Rough Quest was no novice, having run the race of his life to finish second to Imperial Call in the 1996 Cheltenham Gold Cup. Mick Fitzgerald, the 25-year-old from Cork, was the man on board that day too.

Well weighted and in flying form, it was to no one’s surprise that Rough Quest was installed as favourite by the bookmakers. The National being what it is though and with 28 horses going to post, the reality is there were no guarantees.

Equally though, nothing could mask the confidence of the Rough Quest stable.

“I cantered him on the Tuesday after Cheltenham and that is when I felt we should go to Aintree. He was really sparkling, I’d never felt him go as well,” said Terry Casey prior to race day.

Some of the runners and riders in the ’96 National including the 1992 winner Party Politics.

The tape went up on the 1996 Grand National at 3pm and Fitzgerald, now well acquainted with the horse in his charge, settled at the back of the pack. He watched patiently as Sure Metal and Three Brownies cut out a searing pace before starting to gradually pick off his rivals.

It was a masterclass as Rough Quest moved through the field with remarkable ease and as they raced for the last, with David Bridgewater having taken a clear lead on Encore un Peu, the only danger was that Fitzgerald might hit the front too soon.

In the end though it was simply a matter of when he chose to hit the button.

As he rattled past Encore Un Peu he veered across, momentarily inconveniencing Bridgewater, and there were those watching who felt it could cost Rough Quest the race.

The majority though felt that to take the prize from him would have been a travesty, a mood shared by the judges who knew that the ten-year-old had won on merit.

Fifteen agonising minutes after a steward’s inquiry was announced, the result was declared.

“The placings remain unaltered, weighed-in, weighed-in,” came the booming voice over the Tannoy before being drowned out by the thunderous applause that echoed around Aintree.

It was a golden moment for the modest and unpretentious man from Downings as his faith in brave Rough Quest was vindicated.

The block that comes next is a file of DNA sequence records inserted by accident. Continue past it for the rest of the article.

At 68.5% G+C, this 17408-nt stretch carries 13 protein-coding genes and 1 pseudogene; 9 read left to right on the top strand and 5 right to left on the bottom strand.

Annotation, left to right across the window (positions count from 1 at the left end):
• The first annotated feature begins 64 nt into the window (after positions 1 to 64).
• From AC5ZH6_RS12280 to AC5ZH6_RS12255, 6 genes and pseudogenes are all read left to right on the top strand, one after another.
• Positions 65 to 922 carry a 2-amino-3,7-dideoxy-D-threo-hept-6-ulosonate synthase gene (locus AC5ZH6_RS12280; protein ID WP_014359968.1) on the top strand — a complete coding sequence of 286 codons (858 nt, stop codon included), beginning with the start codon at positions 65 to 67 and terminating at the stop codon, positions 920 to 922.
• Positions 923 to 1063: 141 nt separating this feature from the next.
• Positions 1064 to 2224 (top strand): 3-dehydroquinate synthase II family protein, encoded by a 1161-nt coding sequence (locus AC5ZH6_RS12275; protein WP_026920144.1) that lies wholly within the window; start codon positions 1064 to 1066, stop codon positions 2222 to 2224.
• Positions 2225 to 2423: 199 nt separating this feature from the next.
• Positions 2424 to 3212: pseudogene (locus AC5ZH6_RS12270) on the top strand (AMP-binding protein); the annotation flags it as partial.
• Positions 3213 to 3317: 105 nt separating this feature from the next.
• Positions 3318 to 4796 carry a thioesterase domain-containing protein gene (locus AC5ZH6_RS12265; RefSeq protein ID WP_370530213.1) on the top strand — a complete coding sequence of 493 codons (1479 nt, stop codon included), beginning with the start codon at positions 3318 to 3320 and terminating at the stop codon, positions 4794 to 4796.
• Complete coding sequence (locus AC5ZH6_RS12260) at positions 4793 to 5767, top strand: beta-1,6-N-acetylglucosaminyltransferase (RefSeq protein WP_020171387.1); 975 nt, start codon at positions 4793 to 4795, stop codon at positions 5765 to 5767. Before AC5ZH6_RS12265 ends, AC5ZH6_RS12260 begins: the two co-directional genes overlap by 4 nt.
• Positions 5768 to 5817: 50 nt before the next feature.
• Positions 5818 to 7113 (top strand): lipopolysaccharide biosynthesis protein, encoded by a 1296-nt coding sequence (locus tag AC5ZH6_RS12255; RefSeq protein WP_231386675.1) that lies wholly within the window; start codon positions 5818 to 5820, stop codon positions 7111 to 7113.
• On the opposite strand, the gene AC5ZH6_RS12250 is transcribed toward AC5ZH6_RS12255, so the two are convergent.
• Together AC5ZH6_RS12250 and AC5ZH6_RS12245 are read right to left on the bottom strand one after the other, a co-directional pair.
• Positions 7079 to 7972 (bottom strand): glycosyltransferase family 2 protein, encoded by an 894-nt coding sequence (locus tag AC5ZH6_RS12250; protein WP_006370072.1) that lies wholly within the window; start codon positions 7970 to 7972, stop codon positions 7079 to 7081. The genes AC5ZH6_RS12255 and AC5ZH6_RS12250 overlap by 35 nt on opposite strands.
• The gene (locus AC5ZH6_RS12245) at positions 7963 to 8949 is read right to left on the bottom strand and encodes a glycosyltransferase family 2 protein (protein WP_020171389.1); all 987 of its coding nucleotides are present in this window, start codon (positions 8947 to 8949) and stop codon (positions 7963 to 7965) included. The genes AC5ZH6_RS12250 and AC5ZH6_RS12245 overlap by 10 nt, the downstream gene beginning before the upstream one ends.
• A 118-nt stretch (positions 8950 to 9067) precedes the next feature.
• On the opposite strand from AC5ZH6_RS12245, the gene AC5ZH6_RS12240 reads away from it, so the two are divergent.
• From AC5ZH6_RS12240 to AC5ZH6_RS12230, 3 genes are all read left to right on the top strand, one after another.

During his career Terry Casey rode 46 winners, including a hurdles success on the aforementioned Grittar, the 1982 Grand National victor. He trained multiple champions, including Over the Road, one of two winners for him at the Cheltenham Festival.

Terry passed away on July 24 2001 in Somerset where he had been living with his partner Johanna. His death rocked the racing world which had become hugely fond of the softly spoken Donegal man and among the first to pay tribute was close friend Richard Dunwoody.

“Terry was an excellent trainer who had a natural affinity with horses and his faultless preparation of Rough Quest was a fine example of his talent,” said Dunwoody.

“He was a grand fellow in every respect and we enjoyed some great times together both on and off the racecourse. Racing was very much part of his life.”

One of the many tribute pieces carried by the press following Terry Casey’s death. And while he shook the racing world, Terry was laid to rest in the quiet location of Carrigart.

Echoing the sentiment, Mick Fitzgerald added, “Terry was an absolute gentleman. He provided me with some of the best days of my career culminating in the National.”

Terry Casey is buried in his family’s plot of the cemetery adjacent to St John the Baptist Church, Carrigart.